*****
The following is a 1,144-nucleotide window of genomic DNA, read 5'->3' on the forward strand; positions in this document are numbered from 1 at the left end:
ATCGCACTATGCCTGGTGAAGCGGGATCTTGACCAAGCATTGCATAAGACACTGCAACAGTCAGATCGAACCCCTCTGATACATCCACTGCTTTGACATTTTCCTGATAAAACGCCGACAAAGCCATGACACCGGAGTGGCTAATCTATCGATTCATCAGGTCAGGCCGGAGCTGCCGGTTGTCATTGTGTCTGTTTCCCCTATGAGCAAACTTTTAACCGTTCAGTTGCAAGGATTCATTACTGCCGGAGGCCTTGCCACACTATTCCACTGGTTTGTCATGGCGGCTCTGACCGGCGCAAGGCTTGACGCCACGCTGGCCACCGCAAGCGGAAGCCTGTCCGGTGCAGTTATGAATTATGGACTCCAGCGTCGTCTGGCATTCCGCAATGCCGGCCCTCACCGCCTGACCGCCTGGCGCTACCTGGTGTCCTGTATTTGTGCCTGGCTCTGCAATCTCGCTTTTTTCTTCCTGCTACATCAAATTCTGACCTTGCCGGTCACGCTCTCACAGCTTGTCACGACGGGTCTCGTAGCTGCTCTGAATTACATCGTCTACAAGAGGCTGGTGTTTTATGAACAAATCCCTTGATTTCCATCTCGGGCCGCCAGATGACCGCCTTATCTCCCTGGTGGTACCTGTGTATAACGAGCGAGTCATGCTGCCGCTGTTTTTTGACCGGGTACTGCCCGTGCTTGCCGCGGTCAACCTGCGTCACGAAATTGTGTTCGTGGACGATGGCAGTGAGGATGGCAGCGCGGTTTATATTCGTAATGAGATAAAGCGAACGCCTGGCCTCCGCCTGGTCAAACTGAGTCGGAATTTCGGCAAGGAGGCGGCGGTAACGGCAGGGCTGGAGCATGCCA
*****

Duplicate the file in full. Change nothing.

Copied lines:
The following is a 1,144-nucleotide window of genomic DNA, read 5'->3' on the forward strand; positions in this document are numbered from 1 at the left end:
ATCGCACTATGCCTGGTGAAGCGGGATCTTGACCAAGCATTGCATAAGACACTGCAACAGTCAGATCGAACCCCTCTGATACATCCACTGCTTTGACATTTTCCTGATAAAACGCCGACAAAGCCATGACACCGGAGTGGCTAATCTATCGATTCATCAGGTCAGGCCGGAGCTGCCGGTTGTCATTGTGTCTGTTTCCCCTATGAGCAAACTTTTAACCGTTCAGTTGCAAGGATTCATTACTGCCGGAGGCCTTGCCACACTATTCCACTGGTTTGTCATGGCGGCTCTGACCGGCGCAAGGCTTGACGCCACGCTGGCCACCGCAAGCGGAAGCCTGTCCGGTGCAGTTATGAATTATGGACTCCAGCGTCGTCTGGCATTCCGCAATGCCGGCCCTCACCGCCTGACCGCCTGGCGCTACCTGGTGTCCTGTATTTGTGCCTGGCTCTGCAATCTCGCTTTTTTCTTCCTGCTACATCAAATTCTGACCTTGCCGGTCACGCTCTCACAGCTTGTCACGACGGGTCTCGTAGCTGCTCTGAATTACATCGTCTACAAGAGGCTGGTGTTTTATGAACAAATCCCTTGATTTCCATCTCGGGCCGCCAGATGACCGCCTTATCTCCCTGGTGGTACCTGTGTATAACGAGCGAGTCATGCTGCCGCTGTTTTTTGACCGGGTACTGCCCGTGCTTGCCGCGGTCAACCTGCGTCACGAAATTGTGTTCGTGGACGATGGCAGTGAGGATGGCAGCGCGGTTTATATTCGTAATGAGATAAAGCGAACGCCTGGCCTCCGCCTGGTCAAACTGAGTCGGAATTTCGGCAAGGAGGCGGCGGTAACGGCAGGGCTGGAGCATGCCA